Why did we do this research?
Pretend play can be a helpful way for children to develop important social and emotional skills. We wanted to find out whether parents’ experiences of anxiety and low mood were linked to the amount they took part in pretend play with their 2-year-olds.
How did we do it?
Video clips of 60 mums playing with their toddlers were analysed in 5-second chunks.
Researchers were looking out for moments of pretend play (like pouring the toy teapot or pretending to eat the cake) from both mums and their children.
We also asked parents how anxious and low they’d been feeling in the last two weeks.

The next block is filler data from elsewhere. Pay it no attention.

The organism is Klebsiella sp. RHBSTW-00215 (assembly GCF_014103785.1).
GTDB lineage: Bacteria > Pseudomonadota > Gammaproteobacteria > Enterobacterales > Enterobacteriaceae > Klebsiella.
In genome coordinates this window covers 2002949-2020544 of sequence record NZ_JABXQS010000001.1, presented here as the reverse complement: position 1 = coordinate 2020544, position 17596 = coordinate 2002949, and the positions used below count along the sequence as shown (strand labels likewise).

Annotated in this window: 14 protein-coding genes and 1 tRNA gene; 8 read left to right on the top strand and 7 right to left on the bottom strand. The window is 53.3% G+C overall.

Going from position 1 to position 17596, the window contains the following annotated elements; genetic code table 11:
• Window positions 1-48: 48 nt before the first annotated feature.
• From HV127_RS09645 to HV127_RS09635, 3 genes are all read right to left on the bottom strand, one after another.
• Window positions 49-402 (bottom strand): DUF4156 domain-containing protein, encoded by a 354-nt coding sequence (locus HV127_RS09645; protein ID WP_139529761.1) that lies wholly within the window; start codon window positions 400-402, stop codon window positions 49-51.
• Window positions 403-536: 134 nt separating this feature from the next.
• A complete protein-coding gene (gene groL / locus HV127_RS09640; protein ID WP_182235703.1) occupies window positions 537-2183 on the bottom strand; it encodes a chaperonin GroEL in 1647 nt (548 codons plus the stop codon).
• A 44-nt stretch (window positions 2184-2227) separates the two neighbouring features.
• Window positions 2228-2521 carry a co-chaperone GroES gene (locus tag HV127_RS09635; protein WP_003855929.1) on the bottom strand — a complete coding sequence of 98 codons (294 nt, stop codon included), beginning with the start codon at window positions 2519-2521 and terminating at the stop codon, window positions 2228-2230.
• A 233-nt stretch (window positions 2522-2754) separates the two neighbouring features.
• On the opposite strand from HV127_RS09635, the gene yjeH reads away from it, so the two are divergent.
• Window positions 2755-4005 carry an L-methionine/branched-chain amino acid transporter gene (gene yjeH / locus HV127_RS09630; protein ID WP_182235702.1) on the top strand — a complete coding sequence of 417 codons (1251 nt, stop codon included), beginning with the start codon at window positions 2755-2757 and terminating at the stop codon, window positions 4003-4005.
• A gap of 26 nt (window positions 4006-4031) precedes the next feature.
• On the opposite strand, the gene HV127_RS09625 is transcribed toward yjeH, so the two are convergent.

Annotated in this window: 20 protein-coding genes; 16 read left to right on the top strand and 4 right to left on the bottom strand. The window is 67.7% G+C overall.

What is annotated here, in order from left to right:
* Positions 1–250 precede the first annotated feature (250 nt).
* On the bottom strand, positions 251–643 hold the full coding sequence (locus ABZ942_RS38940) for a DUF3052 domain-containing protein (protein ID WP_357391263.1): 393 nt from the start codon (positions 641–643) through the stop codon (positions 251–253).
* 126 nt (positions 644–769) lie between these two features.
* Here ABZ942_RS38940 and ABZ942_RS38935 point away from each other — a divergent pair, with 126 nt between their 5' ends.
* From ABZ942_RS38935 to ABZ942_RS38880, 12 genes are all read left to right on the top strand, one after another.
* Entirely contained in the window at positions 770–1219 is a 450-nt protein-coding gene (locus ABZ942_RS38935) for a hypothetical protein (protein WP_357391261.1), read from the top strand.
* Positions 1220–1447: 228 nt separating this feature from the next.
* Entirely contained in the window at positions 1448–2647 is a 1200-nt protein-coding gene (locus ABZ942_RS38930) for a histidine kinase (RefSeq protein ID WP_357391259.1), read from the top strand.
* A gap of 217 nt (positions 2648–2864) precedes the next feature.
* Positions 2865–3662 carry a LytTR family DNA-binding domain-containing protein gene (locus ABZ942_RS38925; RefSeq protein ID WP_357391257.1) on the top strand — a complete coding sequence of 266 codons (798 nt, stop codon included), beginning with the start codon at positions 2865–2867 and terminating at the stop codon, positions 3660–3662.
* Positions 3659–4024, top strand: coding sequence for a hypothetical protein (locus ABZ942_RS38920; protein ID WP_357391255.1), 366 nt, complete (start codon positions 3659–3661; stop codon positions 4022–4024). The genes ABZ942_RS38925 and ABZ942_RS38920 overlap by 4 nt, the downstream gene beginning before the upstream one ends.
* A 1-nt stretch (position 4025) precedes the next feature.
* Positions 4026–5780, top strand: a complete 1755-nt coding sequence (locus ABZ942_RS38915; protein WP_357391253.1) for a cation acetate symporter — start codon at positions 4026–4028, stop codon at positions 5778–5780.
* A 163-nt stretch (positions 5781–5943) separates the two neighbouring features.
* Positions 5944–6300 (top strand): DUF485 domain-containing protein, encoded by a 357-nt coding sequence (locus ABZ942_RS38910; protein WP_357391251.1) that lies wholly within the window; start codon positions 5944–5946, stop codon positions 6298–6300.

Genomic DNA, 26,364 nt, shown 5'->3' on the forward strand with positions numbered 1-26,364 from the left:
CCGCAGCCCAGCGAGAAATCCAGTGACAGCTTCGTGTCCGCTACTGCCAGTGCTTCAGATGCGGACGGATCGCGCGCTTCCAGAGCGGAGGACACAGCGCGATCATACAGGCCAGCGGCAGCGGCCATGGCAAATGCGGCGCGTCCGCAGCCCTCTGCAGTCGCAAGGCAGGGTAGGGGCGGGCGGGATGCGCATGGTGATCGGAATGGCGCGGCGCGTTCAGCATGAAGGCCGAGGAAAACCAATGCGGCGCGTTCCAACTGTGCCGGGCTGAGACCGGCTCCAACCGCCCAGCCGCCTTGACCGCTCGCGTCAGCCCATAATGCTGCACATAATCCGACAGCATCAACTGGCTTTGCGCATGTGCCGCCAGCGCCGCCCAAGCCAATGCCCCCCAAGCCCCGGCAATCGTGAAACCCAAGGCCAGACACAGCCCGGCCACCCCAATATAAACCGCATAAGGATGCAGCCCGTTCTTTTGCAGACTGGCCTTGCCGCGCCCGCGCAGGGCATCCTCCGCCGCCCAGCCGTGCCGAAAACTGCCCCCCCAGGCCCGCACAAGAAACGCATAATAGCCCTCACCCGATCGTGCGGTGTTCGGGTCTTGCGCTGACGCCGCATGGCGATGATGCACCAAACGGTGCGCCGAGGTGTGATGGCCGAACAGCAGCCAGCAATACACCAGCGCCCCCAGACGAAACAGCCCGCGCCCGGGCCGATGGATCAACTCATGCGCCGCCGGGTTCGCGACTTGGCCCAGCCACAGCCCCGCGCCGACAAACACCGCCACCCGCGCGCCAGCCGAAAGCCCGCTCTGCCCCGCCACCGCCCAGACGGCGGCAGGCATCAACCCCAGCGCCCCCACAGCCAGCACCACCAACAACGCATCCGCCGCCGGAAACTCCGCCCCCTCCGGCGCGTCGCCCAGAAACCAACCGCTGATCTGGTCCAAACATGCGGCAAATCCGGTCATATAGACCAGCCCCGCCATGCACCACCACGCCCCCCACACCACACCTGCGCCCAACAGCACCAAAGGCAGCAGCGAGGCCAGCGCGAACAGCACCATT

What did we find?
We found that in families where mums reported little anxiety, both children and mums were more likely to pretend play together.
This suggests that helping parents who experience low mood or anxiety could also help improve their ability to engage in important and potentially ‘protective’ forms of play with their children.
To find out more about this study, browse our resources below.